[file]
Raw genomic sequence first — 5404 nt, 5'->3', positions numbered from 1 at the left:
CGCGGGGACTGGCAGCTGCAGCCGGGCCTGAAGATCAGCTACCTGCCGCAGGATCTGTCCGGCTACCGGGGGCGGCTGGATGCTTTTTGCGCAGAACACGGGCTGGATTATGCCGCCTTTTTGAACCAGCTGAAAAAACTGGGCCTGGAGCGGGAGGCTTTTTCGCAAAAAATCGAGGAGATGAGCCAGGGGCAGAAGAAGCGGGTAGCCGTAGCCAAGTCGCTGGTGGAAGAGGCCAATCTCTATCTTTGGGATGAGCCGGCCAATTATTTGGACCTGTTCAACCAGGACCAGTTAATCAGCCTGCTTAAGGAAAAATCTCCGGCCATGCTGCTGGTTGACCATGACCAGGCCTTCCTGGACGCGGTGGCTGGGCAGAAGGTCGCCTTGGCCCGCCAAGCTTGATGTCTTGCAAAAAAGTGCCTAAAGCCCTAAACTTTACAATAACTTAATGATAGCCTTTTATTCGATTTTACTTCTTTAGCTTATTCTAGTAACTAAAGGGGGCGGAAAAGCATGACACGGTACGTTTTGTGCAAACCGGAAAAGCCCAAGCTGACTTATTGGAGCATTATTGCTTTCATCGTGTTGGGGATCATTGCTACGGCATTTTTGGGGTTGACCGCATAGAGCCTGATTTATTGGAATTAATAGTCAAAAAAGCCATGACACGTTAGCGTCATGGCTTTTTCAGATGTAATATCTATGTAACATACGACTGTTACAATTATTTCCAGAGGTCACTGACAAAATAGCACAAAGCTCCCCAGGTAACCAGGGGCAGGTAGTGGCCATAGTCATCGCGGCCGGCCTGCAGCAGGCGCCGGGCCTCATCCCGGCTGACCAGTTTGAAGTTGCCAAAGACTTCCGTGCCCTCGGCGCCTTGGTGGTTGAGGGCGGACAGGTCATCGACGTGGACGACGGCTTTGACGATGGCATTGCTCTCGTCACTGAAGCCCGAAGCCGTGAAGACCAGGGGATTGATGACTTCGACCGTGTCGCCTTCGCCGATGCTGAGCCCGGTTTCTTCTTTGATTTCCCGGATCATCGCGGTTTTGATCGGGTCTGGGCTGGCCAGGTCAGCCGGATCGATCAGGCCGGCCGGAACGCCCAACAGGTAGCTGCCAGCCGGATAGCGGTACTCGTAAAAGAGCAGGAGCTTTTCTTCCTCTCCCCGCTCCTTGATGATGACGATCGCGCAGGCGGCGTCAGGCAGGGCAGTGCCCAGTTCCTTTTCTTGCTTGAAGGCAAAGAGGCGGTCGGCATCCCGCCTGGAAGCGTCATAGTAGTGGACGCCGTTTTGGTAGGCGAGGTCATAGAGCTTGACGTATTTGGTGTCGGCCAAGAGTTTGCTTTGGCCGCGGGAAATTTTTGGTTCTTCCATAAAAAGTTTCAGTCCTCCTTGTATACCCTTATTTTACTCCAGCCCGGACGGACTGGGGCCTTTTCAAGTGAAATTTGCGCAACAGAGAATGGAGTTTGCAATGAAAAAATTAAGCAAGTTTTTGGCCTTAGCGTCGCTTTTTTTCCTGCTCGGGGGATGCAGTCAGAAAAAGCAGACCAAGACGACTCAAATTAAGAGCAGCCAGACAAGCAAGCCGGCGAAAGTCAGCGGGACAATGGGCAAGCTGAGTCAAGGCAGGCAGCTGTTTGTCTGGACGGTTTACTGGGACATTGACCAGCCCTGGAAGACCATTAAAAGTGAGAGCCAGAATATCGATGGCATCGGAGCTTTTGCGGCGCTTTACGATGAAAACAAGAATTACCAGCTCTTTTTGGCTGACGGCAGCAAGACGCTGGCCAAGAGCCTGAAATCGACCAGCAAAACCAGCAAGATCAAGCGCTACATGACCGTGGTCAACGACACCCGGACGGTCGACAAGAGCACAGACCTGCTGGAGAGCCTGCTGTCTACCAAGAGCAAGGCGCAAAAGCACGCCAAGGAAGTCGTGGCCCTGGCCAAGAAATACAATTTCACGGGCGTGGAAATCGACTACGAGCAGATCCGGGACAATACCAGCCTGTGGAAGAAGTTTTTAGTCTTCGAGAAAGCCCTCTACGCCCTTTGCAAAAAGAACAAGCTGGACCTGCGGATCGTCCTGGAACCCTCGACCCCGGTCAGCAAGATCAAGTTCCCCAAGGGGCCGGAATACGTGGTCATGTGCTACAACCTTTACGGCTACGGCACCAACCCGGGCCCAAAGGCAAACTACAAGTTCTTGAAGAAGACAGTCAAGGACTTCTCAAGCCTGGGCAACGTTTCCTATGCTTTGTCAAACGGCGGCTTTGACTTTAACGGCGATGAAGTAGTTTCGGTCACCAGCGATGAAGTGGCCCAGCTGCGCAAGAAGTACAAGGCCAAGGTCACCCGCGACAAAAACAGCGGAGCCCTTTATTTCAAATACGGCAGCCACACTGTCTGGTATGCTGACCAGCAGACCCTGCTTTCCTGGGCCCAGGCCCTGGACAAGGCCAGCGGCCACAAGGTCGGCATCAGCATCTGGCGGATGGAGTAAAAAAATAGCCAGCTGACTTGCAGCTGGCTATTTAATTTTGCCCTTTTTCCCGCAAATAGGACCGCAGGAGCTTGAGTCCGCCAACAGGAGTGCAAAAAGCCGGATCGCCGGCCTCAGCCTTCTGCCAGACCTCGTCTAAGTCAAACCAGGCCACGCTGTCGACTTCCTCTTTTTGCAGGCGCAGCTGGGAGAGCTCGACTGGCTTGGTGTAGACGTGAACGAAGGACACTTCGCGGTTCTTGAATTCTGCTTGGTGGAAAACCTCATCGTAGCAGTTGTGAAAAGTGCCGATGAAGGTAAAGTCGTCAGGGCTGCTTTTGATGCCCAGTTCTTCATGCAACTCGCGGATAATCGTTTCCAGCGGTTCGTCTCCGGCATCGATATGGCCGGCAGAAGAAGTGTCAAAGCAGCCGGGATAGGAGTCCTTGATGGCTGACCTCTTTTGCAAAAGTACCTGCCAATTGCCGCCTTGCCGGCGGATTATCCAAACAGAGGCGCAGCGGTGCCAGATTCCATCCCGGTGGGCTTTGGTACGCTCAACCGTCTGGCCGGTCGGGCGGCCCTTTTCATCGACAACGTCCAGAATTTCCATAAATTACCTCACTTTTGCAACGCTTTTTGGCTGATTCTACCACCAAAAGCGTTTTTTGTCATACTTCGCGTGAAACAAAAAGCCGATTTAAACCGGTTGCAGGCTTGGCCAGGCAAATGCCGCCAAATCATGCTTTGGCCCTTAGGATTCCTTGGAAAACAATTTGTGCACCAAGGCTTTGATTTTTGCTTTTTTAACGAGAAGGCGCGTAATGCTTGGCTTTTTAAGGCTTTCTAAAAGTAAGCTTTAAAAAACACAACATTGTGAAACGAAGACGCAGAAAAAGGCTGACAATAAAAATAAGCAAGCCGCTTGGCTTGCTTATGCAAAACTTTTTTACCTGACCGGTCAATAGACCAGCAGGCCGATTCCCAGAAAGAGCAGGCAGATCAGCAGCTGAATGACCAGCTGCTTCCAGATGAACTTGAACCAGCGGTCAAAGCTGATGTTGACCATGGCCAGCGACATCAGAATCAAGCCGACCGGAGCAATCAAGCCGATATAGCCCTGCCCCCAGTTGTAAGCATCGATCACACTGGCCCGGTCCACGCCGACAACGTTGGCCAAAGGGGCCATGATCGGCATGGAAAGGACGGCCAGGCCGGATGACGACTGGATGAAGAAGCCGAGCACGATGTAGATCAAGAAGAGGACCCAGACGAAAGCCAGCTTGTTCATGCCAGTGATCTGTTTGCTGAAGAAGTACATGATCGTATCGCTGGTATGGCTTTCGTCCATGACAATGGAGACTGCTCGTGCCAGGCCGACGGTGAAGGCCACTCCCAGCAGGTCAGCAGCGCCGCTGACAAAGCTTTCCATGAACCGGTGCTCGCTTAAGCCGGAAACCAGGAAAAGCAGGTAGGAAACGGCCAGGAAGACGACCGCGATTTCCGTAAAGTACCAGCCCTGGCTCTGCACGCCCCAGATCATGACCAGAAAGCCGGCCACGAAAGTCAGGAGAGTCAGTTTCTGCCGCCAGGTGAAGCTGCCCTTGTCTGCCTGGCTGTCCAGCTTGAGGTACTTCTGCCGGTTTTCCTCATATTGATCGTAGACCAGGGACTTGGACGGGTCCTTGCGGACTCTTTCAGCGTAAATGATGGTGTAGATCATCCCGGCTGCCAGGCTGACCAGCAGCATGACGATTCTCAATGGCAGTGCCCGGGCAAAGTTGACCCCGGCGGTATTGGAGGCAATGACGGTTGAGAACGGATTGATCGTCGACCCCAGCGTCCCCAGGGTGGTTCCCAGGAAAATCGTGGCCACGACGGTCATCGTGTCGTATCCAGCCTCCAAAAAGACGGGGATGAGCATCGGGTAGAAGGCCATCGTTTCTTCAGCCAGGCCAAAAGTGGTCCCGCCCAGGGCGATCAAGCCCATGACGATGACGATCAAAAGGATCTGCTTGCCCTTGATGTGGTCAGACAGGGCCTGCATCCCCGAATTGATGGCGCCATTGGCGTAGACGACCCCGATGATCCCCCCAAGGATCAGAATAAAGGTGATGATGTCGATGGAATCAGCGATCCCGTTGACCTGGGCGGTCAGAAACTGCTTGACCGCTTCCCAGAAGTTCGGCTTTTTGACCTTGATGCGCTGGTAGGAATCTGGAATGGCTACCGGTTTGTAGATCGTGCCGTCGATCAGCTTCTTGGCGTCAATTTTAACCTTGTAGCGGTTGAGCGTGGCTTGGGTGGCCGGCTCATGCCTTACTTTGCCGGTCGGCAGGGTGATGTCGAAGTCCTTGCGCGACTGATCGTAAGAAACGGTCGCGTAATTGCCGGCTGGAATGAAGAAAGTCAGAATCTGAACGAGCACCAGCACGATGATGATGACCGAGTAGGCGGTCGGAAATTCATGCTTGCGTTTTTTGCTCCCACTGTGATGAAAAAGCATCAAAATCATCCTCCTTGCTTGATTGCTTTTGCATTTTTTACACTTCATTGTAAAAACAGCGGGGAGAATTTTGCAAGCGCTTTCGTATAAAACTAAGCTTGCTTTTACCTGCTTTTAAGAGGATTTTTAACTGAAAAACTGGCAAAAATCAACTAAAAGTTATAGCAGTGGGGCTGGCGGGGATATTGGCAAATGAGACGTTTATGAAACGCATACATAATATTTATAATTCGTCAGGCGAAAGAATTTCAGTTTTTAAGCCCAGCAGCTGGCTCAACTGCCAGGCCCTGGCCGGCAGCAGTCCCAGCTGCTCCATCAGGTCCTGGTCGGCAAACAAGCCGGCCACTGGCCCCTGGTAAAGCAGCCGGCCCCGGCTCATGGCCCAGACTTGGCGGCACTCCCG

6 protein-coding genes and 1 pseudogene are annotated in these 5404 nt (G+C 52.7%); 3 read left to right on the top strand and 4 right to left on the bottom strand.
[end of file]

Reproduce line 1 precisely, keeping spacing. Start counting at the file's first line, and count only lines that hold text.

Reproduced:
Raw genomic sequence first — 5404 nt, 5'->3', positions numbered from 1 at the left: